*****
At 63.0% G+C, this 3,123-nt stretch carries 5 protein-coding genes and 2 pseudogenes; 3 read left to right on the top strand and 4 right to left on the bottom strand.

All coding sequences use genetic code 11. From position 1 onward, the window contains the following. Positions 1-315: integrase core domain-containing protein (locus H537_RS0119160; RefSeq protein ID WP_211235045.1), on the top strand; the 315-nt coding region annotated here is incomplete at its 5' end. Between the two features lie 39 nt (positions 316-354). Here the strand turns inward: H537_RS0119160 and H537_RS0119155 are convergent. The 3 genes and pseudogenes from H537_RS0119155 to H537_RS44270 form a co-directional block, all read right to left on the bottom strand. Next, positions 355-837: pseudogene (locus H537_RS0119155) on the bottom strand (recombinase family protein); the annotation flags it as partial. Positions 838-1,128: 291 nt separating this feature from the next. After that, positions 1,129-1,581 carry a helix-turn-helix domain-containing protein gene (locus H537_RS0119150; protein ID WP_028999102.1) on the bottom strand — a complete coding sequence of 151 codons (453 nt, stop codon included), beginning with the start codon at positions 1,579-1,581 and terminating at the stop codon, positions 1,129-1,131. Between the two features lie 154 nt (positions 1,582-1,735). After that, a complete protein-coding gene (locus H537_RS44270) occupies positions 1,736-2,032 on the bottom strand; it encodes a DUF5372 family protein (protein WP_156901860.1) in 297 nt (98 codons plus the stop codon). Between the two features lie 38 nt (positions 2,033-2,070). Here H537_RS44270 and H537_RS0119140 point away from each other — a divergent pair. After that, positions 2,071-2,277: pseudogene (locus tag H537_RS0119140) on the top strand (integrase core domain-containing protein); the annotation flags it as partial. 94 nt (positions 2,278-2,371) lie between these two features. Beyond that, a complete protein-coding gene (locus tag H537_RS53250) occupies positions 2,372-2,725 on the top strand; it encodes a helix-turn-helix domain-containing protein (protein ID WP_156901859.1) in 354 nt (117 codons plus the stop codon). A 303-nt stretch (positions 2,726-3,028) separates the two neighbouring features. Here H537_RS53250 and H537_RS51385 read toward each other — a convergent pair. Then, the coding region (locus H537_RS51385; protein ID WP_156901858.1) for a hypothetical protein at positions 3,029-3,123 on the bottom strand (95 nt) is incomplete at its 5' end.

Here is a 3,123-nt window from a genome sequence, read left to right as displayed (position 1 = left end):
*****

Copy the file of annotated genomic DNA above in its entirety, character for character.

At 63.0% G+C, this 3,123-nt stretch carries 5 protein-coding genes and 2 pseudogenes; 3 read left to right on the top strand and 4 right to left on the bottom strand.

All coding sequences use genetic code 11. From position 1 onward, the window contains the following. Positions 1-315: integrase core domain-containing protein (locus H537_RS0119160; RefSeq protein ID WP_211235045.1), on the top strand; the 315-nt coding region annotated here is incomplete at its 5' end. Between the two features lie 39 nt (positions 316-354). Here the strand turns inward: H537_RS0119160 and H537_RS0119155 are convergent. The 3 genes and pseudogenes from H537_RS0119155 to H537_RS44270 form a co-directional block, all read right to left on the bottom strand. Next, positions 355-837: pseudogene (locus H537_RS0119155) on the bottom strand (recombinase family protein); the annotation flags it as partial. Positions 838-1,128: 291 nt separating this feature from the next. After that, positions 1,129-1,581 carry a helix-turn-helix domain-containing protein gene (locus H537_RS0119150; protein ID WP_028999102.1) on the bottom strand — a complete coding sequence of 151 codons (453 nt, stop codon included), beginning with the start codon at positions 1,579-1,581 and terminating at the stop codon, positions 1,129-1,131. Between the two features lie 154 nt (positions 1,582-1,735). After that, a complete protein-coding gene (locus H537_RS44270) occupies positions 1,736-2,032 on the bottom strand; it encodes a DUF5372 family protein (protein WP_156901860.1) in 297 nt (98 codons plus the stop codon). Between the two features lie 38 nt (positions 2,033-2,070). Here H537_RS44270 and H537_RS0119140 point away from each other — a divergent pair. After that, positions 2,071-2,277: pseudogene (locus tag H537_RS0119140) on the top strand (integrase core domain-containing protein); the annotation flags it as partial. 94 nt (positions 2,278-2,371) lie between these two features. Beyond that, a complete protein-coding gene (locus tag H537_RS53250) occupies positions 2,372-2,725 on the top strand; it encodes a helix-turn-helix domain-containing protein (protein ID WP_156901859.1) in 354 nt (117 codons plus the stop codon). A 303-nt stretch (positions 2,726-3,028) separates the two neighbouring features. Here H537_RS53250 and H537_RS51385 read toward each other — a convergent pair. Then, the coding region (locus H537_RS51385; protein ID WP_156901858.1) for a hypothetical protein at positions 3,029-3,123 on the bottom strand (95 nt) is incomplete at its 5' end.

Here is a 3,123-nt window from a genome sequence, read left to right as displayed (position 1 = left end):